…Georgia Senate from 1975 to 1986. He also served as president of the SPLC from its founding in 1971 to 1979 and was later on its board of directors.
In 1998, Bond was elected as board chairman of the NAACP, serving for 10 years.
Former Ambassador Andrew Young said Bond’s legacy would be as a “lifetime struggler.”
“He started when he was about 17 and he went to 75 and I don’t know a single time when he was not involved in some phase of the civil rights movement.”
Intellectual and telegenic, Bond was known for his even emotional keel, and could be depended upon not to lose his cool even in the most emotional situations, Young said.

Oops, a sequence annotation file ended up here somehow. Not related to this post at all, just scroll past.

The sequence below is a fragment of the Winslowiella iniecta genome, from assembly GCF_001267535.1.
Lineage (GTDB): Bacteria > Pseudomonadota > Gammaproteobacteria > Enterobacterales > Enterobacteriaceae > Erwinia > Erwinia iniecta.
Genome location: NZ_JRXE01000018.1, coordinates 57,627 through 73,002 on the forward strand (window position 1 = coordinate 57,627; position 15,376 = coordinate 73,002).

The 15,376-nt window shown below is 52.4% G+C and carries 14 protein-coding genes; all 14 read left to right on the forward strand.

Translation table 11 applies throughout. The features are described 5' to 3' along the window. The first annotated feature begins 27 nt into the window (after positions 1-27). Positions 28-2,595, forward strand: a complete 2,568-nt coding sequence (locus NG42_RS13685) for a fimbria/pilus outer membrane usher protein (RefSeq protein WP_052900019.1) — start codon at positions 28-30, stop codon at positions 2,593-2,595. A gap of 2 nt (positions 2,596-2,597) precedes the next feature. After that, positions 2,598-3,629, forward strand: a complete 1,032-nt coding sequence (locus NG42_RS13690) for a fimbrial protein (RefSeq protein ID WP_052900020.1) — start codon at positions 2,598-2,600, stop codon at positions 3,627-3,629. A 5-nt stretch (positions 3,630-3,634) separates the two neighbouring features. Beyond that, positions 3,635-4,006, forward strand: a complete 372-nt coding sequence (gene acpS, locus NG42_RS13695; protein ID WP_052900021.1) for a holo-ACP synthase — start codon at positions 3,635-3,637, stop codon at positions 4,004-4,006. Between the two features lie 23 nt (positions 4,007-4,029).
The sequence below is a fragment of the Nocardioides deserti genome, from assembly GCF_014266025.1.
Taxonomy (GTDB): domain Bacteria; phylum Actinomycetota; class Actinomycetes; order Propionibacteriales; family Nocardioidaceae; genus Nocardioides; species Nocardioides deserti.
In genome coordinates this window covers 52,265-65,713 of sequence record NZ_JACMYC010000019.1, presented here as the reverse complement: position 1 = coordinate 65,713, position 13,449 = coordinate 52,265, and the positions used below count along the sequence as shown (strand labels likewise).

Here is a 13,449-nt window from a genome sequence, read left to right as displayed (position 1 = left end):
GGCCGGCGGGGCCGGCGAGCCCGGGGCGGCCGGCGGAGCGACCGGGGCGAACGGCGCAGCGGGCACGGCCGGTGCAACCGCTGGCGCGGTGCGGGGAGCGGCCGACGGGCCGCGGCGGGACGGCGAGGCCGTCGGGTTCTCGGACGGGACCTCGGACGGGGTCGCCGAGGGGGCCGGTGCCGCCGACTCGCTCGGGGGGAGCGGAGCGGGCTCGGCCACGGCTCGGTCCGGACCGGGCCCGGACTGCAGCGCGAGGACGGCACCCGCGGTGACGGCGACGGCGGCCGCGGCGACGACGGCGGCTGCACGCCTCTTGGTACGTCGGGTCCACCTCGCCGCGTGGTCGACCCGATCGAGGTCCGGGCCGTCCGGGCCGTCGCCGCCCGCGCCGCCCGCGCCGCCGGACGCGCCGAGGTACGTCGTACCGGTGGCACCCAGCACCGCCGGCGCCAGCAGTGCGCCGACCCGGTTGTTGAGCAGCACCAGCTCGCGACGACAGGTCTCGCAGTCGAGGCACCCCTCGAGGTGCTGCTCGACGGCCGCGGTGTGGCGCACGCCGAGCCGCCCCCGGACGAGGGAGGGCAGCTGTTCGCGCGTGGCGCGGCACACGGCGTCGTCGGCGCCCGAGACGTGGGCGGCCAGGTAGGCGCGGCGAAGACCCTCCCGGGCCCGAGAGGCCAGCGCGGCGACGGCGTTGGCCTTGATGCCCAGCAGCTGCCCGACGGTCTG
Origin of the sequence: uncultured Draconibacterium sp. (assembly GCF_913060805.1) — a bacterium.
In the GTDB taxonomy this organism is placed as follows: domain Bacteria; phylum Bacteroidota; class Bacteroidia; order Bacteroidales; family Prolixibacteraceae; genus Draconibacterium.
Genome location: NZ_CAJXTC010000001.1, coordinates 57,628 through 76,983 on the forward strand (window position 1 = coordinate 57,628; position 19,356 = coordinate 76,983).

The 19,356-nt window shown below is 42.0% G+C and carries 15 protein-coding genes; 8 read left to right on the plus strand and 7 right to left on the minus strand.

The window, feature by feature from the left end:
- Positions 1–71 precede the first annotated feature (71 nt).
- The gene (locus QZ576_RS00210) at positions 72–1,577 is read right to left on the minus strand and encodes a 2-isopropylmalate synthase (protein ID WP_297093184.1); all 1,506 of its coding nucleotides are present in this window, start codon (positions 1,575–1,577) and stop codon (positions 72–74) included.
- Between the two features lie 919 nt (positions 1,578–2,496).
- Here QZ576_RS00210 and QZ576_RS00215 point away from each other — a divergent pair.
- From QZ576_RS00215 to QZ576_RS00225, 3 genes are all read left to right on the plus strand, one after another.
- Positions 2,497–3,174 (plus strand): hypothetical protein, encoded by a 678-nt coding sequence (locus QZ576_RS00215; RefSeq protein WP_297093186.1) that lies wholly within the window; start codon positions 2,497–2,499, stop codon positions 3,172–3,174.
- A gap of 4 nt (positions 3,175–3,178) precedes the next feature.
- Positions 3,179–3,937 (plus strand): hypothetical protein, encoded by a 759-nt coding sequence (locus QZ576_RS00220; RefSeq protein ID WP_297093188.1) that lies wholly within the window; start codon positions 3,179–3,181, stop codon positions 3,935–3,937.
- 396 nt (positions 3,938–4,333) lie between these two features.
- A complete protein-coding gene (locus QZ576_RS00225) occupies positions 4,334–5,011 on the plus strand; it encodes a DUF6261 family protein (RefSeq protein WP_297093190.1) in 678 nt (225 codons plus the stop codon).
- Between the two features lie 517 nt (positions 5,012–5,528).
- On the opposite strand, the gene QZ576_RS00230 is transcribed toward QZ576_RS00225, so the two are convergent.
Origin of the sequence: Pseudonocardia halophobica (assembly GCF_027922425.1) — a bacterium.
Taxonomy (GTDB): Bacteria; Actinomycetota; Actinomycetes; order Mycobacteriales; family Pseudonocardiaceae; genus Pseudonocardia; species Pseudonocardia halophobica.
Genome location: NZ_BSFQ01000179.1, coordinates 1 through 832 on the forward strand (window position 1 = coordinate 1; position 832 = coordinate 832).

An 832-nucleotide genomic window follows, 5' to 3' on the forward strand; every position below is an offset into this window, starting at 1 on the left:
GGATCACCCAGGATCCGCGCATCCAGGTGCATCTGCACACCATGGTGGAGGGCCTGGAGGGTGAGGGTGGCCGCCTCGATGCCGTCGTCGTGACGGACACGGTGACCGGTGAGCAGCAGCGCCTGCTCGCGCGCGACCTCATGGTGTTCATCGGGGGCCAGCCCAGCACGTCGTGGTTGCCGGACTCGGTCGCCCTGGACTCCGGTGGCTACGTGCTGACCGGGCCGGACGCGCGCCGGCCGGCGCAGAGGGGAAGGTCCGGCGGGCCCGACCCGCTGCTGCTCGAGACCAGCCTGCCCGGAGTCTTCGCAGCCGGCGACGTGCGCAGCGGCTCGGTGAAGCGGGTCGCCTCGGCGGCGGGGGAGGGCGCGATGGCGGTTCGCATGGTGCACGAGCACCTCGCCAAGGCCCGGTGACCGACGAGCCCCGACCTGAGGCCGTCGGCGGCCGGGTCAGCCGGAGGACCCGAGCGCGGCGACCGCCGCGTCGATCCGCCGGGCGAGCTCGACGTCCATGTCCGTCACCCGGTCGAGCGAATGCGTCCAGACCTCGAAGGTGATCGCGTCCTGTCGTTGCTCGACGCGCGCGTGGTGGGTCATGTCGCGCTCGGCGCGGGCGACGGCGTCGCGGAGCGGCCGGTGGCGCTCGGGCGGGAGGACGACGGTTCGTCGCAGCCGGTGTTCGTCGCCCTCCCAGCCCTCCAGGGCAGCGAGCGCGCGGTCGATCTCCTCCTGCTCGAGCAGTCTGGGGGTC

“I could usually find when everybody else was getting worked up, I could find in Julian a cool serious analysis of what was going on,” Young said.
Bond was a “visionary” and “tireless champion” for civil and human rights, the SPLC said.
Bond is survived by his wife, Pamela Horowitz, a former SPLC staff attorney; his five children, Phyllis Jane Bond-McMillan, Horace Mann Bond II, Michael Julian Bond, Jeffrey Alvin Bond, and Julia Louise Bond; his brother, James Bond; and his sister, Jane Bond Moore.
Long-Time Civil Rights Leader, Julian Bond, Dies At 75 was originally published on blackdoctor.org